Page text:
America needs its nuclear plants. Here’s why
We have seldom seen such an obvious public-policy choice as ensuring that America’s existing nuclear energy plants continue to operate. Unfortunately, many nuclear plants are threatened by a variety of conditions that contribute to their risk of premature closure. This is due, in large part, to a perfect storm of economic and policy challenges, including sluggish demand for electricity, the onset of cheap natural gas, and a constrained transmission system.
As we’ve experienced in our time as elected officials, there comes a time when action must be taken to do what’s best for constituents. In this case, it’s electricity consumers and Americans across the country. If nothing is done, the future likely entails a less dependable electricity supply, higher costs to consumers, and greater carbon emissions. This is not a course most Americans would embrace, and prematurely closing plants before the end of their useful lifespan would be akin to shooting ourselves in the foot.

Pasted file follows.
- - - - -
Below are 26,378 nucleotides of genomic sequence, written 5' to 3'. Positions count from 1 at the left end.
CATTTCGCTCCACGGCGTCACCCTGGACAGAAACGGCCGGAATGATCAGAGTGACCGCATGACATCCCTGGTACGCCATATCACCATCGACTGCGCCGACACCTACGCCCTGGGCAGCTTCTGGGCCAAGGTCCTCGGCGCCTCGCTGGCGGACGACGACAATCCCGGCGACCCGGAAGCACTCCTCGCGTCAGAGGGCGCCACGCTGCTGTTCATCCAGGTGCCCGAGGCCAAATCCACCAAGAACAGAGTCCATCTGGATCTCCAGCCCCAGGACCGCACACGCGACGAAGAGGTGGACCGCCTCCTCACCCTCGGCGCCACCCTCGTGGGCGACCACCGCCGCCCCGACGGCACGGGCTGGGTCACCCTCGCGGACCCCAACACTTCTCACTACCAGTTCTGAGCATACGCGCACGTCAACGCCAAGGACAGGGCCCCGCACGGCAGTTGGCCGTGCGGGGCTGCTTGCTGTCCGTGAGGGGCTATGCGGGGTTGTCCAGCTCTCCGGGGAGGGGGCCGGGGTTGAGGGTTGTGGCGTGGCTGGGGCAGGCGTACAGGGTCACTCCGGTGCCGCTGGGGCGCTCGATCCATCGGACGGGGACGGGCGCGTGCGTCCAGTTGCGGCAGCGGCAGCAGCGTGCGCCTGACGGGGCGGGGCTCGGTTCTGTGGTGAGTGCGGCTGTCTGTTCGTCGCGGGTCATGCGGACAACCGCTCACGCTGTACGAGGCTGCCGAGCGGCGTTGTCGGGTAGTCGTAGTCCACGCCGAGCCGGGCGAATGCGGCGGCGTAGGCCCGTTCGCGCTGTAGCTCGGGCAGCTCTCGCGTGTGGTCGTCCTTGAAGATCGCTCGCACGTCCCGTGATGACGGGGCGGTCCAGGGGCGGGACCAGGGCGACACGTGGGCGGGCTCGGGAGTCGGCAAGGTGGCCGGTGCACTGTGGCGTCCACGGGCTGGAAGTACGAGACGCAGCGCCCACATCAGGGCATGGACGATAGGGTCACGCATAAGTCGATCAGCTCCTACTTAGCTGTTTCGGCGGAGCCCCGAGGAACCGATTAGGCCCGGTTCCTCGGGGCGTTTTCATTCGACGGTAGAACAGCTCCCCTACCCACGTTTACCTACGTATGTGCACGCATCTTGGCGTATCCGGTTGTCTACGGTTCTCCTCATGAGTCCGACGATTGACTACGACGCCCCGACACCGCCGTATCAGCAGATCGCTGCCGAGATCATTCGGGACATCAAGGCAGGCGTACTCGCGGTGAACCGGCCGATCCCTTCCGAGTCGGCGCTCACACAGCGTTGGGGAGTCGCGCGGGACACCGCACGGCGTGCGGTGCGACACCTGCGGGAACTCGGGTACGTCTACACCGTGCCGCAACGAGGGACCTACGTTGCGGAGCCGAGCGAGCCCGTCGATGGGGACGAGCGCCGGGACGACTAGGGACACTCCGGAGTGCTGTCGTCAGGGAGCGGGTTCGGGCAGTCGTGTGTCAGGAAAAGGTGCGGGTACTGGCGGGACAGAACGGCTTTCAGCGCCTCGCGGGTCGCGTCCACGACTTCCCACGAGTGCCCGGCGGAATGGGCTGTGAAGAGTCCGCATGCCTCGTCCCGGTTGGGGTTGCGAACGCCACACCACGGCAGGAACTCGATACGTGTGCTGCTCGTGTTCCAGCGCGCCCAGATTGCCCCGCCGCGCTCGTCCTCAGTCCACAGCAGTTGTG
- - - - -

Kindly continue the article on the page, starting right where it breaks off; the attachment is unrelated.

The United States’ nuclear energy plants together contribute an impressive $60 billion to annual gross domestic product (GDP) annually, according to a report from the economic-consulting firm Brattle Group that was commissioned by Nuclear Matters. Nuclear plants provide $10 billion in federal-tax revenues and $2.2 billion in state tax revenues annually, and account for about 475,000 full-time jobs (both direct and secondary), the report found.
With regard to their ability to limit greenhouse gas emissions, the report found that the U.S. nuclear fleet prevents about 573 million tons of carbon emissions each year, which is equivalent to an additional $25 billion contribution annually if valued at the federal government’s social cost of carbon estimate. This makes clear that it would be virtually impossible to meet our nation’s clean energy goals, including President Obama’s Clean Power Plan, without nuclear. These plants also enable us to avoid 650,000 tons of nitrogen oxide (NOx) and over one million tons of sulfur dioxide (SO2) emissions annually, which are together valued at $8.4 billion using the National Academy of Science’s externality estimates.